OVER the past several weeks, dozens of companies have added a new feature to their normally mundane quarterly financial reporting ritual: they are using social networks to deliver a stream of updates and key facts from their results announcements in so-called “live tweeting” sessions.
So far during the second-quarter reporting season, more than 50 companies have used networks like Twitter and StockTwits (sponsor) to live tweet their earnings announcements, analyst conference calls and to direct investors to additional information as it becomes available. We define live tweeting as companies sharing more than just links to their earnings releases and conference call webcasts, which several hundred companies are now doing.
While there is some debate about whether all live tweeting adds value to investors and other stakeholders, it seems clear the practice is destined to become more common in future earnings periods.
Prominent US companies doing it
In the current reporting season, things kicked off July 11 with aluminum giant Alcoa Inc. (NYSE:AA), whose results traditionally mark the start of the US earnings season, live tweeting the company’s earnings using a verified account on StockTwits. During that session, the company distributed 24 messages on StockTwits highlighting key information from its earnings release and analyst conference call, as well as directing investors to additional material on Alcoa’s website.
Other well-known U.S. companies that have live tweeted their earnings announcements include PepsiCo, Inc. (NYSE: PEP), The Coca-Cola Company (NYSE:KO), The Boeing Company (NYSE:BA) and eBay Inc. (NASDAQ: EBAY), whose Senior Manager of Social Media Richard Brewer-Hay was the first to live-tweet an earnings call 3 years ago with his company’s Q2 2008 earnings announcement.
In a bold move for a recently listed company, LinkedIn Corp. (NYSE: LNKD) chose to live tweet its first-ever earnings call in a process the company’s Senior Social Media Manager Mario Sundar explains in this blog post. LinkedIn is among the first companies to also use a new service from StockTwits and Cmp.ly that attaches disclaimers to messages via a link.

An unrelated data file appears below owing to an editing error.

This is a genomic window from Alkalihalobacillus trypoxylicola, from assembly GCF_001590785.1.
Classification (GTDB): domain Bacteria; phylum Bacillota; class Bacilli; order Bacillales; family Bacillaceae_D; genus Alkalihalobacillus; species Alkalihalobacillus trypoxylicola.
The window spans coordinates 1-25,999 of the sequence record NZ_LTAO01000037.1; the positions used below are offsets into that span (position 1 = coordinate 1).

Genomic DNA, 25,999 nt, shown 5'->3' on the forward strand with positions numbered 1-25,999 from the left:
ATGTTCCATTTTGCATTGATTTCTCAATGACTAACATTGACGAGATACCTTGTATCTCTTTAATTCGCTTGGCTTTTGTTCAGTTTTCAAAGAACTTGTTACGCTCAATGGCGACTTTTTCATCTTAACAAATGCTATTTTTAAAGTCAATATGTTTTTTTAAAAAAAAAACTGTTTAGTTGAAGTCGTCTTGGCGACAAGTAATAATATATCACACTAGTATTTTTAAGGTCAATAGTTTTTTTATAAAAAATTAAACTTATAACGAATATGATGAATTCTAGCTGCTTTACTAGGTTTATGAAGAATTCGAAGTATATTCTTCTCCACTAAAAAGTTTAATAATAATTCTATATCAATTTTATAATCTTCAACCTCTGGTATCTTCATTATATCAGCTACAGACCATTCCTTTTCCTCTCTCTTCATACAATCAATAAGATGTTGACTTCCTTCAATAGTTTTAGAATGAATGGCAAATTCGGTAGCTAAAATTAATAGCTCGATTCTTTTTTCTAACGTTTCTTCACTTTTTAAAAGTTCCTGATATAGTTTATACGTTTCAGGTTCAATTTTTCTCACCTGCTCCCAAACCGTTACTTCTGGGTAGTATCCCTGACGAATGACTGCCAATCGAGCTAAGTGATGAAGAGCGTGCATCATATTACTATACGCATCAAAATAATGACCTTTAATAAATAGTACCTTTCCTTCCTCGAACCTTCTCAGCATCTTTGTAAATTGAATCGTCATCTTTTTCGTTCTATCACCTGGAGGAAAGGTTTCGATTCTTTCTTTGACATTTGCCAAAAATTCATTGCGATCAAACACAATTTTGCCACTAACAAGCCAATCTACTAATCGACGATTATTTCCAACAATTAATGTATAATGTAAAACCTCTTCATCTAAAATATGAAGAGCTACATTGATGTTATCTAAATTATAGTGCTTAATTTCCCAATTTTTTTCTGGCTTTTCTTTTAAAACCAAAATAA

International companies see good traction
But live tweeting earnings information is not limited to only US companies. About half of the live tweeters are non-US companies and some of the best examples come from Europe, Asia and emerging markets.
Social networks are particularly beneficial to the hundreds of international companies which have sponsored Level 1 America Depositary Receipts (ADRs), but which have historically had few channels through which to reach US investors. By using social networks, however, these companies can at once increase the visibility of their thinly traded ADRs while also establishing two-way channels of communication with interested investors.
A good example is BASF SE (PINK: BASFY), a constituent of Germany’s blue-chip DAX index that also has a less visible ADR program. BASF’s ADR is not well known due in part to the fact that information about the company is seldom if ever available on major US investment websites and other services – even if the company pays a US-based PR wire service to distribute its information.
However, by using StockTwits and its distribution to websites such as Reuters.com and Yahoo! Finance, BASF is now able to disseminate its information to investors on these websites at very low cost. This gives US investors convenient access to information about Level 1 ADR companies and could potentially help to improve liquidity in many of these ADRs.
IR Web Report’s analysis of social media activities by non-US companies has found that there is growing interest in these companies from US-based social network users. For instance, a year ago only 6% of the clicks from social networks to BASF’s earnings call webcast came from US-based users, but in the most recent quarter that number has jumped to 28%.